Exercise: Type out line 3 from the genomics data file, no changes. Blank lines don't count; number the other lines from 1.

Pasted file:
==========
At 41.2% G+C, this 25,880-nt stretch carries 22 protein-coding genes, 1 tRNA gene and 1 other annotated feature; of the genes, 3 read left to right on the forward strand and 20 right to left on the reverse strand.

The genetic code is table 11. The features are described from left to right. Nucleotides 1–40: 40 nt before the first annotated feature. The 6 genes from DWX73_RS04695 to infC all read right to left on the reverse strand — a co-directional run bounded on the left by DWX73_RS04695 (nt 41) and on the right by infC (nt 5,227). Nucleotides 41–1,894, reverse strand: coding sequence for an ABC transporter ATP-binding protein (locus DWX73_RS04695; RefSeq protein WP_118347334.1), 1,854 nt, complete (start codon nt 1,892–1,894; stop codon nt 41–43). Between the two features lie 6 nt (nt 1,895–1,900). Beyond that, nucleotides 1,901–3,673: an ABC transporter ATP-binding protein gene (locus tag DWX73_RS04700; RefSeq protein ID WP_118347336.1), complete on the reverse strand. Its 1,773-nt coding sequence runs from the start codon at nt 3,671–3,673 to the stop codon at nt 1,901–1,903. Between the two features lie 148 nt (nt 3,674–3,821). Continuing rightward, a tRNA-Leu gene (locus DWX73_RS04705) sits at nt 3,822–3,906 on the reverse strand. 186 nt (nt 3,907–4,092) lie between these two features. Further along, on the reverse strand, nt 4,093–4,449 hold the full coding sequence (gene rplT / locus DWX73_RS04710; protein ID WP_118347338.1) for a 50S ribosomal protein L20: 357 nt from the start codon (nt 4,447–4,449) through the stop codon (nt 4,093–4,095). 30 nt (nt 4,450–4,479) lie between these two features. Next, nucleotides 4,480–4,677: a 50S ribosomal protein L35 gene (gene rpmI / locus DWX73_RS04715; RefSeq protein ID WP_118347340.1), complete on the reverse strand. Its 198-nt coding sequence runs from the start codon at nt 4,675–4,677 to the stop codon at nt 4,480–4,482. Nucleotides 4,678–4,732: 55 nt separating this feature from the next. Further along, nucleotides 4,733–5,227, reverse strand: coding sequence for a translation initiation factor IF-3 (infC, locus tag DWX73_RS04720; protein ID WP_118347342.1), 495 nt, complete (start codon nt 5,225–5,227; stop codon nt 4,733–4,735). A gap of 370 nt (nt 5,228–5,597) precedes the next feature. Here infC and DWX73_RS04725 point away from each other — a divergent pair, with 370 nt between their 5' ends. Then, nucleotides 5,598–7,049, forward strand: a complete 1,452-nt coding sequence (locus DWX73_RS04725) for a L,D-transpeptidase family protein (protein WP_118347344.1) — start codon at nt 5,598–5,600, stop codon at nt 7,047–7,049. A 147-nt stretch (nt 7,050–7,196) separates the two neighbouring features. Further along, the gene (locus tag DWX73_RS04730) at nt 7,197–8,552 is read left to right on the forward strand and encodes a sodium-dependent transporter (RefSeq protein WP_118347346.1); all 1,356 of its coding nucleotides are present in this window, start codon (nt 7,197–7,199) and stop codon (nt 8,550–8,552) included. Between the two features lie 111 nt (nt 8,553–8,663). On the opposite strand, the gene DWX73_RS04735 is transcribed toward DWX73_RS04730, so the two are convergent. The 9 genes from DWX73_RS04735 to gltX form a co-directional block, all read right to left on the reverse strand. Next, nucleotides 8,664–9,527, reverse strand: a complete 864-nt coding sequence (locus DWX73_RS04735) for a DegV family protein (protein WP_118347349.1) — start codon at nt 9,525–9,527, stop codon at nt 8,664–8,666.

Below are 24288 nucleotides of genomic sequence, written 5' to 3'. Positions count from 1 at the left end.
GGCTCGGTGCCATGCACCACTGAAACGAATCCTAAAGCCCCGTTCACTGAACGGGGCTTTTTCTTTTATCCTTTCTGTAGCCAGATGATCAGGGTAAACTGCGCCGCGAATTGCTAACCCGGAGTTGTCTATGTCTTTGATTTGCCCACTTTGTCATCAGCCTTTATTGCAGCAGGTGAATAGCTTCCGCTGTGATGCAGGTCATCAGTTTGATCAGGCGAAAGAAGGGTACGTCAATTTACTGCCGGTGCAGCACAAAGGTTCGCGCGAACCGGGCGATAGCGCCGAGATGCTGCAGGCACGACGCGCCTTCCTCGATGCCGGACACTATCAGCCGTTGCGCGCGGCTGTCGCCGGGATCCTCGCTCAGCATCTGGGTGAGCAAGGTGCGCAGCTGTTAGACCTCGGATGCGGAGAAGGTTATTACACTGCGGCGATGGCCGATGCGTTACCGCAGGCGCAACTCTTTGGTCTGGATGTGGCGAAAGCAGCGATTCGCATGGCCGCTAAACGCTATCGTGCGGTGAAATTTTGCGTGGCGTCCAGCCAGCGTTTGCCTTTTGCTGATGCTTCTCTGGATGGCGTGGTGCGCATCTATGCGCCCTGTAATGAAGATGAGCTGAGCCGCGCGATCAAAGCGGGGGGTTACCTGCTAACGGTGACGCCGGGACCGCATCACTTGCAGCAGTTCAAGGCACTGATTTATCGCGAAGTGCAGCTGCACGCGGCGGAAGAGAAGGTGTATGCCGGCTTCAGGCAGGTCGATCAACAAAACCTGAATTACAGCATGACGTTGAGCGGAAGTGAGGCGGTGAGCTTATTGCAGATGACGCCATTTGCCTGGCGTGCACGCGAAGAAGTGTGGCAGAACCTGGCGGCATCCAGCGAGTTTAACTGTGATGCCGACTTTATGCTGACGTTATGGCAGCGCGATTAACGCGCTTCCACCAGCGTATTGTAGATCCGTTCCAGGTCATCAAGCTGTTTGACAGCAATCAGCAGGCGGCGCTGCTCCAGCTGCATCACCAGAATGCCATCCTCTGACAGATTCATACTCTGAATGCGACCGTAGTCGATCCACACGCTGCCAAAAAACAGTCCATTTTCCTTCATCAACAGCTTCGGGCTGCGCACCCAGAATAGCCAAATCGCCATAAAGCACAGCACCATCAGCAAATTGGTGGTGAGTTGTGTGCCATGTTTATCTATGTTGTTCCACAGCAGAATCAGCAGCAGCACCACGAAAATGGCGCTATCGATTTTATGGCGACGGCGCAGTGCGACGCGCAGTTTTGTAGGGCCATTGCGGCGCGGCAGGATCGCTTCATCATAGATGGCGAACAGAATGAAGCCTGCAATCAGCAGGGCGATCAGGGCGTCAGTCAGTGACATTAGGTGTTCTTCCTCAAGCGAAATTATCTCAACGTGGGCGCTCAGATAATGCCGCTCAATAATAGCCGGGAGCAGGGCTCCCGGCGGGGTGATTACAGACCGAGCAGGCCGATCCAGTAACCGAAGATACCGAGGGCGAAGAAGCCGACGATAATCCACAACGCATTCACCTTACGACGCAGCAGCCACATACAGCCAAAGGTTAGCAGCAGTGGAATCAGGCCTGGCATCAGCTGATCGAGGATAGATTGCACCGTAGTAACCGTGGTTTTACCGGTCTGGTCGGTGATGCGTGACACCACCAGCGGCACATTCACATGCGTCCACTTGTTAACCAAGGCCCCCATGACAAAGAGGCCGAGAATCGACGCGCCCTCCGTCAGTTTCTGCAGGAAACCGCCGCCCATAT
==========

Below are 24288 nucleotides of genomic sequence, written 5' to 3'. Positions count from 1 at the left end.